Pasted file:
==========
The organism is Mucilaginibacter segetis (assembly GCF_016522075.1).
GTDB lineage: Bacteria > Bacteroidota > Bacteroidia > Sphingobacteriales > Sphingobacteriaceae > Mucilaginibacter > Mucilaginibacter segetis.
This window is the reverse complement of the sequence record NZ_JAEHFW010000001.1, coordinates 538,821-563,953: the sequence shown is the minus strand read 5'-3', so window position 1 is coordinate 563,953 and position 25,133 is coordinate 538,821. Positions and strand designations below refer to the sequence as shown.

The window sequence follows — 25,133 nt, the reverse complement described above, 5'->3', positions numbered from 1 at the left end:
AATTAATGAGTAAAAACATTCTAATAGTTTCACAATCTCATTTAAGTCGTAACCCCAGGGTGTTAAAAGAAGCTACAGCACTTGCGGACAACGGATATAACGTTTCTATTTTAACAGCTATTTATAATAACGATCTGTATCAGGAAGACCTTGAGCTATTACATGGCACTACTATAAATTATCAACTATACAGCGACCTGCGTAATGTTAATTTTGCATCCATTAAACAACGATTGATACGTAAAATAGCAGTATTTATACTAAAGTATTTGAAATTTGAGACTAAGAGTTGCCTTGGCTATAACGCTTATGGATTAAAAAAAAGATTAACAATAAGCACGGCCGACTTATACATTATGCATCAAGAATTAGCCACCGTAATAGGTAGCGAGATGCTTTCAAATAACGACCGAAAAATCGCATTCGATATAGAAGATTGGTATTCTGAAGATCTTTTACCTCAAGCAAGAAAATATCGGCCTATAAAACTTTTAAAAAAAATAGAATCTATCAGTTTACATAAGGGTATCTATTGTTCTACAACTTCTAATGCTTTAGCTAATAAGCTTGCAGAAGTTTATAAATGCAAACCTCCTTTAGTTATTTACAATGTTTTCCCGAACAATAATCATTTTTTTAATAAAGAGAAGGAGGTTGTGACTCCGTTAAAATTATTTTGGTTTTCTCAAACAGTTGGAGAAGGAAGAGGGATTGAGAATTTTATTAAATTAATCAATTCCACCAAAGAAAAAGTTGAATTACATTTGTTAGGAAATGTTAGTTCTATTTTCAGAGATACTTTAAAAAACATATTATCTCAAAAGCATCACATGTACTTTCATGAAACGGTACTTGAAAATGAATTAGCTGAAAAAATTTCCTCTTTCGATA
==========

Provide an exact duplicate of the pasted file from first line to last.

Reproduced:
The organism is Mucilaginibacter segetis (assembly GCF_016522075.1).
GTDB lineage: Bacteria > Bacteroidota > Bacteroidia > Sphingobacteriales > Sphingobacteriaceae > Mucilaginibacter > Mucilaginibacter segetis.
This window is the reverse complement of the sequence record NZ_JAEHFW010000001.1, coordinates 538,821-563,953: the sequence shown is the minus strand read 5'-3', so window position 1 is coordinate 563,953 and position 25,133 is coordinate 538,821. Positions and strand designations below refer to the sequence as shown.

The window sequence follows — 25,133 nt, the reverse complement described above, 5'->3', positions numbered from 1 at the left end:
AATTAATGAGTAAAAACATTCTAATAGTTTCACAATCTCATTTAAGTCGTAACCCCAGGGTGTTAAAAGAAGCTACAGCACTTGCGGACAACGGATATAACGTTTCTATTTTAACAGCTATTTATAATAACGATCTGTATCAGGAAGACCTTGAGCTATTACATGGCACTACTATAAATTATCAACTATACAGCGACCTGCGTAATGTTAATTTTGCATCCATTAAACAACGATTGATACGTAAAATAGCAGTATTTATACTAAAGTATTTGAAATTTGAGACTAAGAGTTGCCTTGGCTATAACGCTTATGGATTAAAAAAAAGATTAACAATAAGCACGGCCGACTTATACATTATGCATCAAGAATTAGCCACCGTAATAGGTAGCGAGATGCTTTCAAATAACGACCGAAAAATCGCATTCGATATAGAAGATTGGTATTCTGAAGATCTTTTACCTCAAGCAAGAAAATATCGGCCTATAAAACTTTTAAAAAAAATAGAATCTATCAGTTTACATAAGGGTATCTATTGTTCTACAACTTCTAATGCTTTAGCTAATAAGCTTGCAGAAGTTTATAAATGCAAACCTCCTTTAGTTATTTACAATGTTTTCCCGAACAATAATCATTTTTTTAATAAAGAGAAGGAGGTTGTGACTCCGTTAAAATTATTTTGGTTTTCTCAAACAGTTGGAGAAGGAAGAGGGATTGAGAATTTTATTAAATTAATCAATTCCACCAAAGAAAAAGTTGAATTACATTTGTTAGGAAATGTTAGTTCTATTTTCAGAGATACTTTAAAAAACATATTATCTCAAAAGCATCACATGTACTTTCATGAAACGGTACTTGAAAATGAATTAGCTGAAAAAATTTCCTCTTTCGATA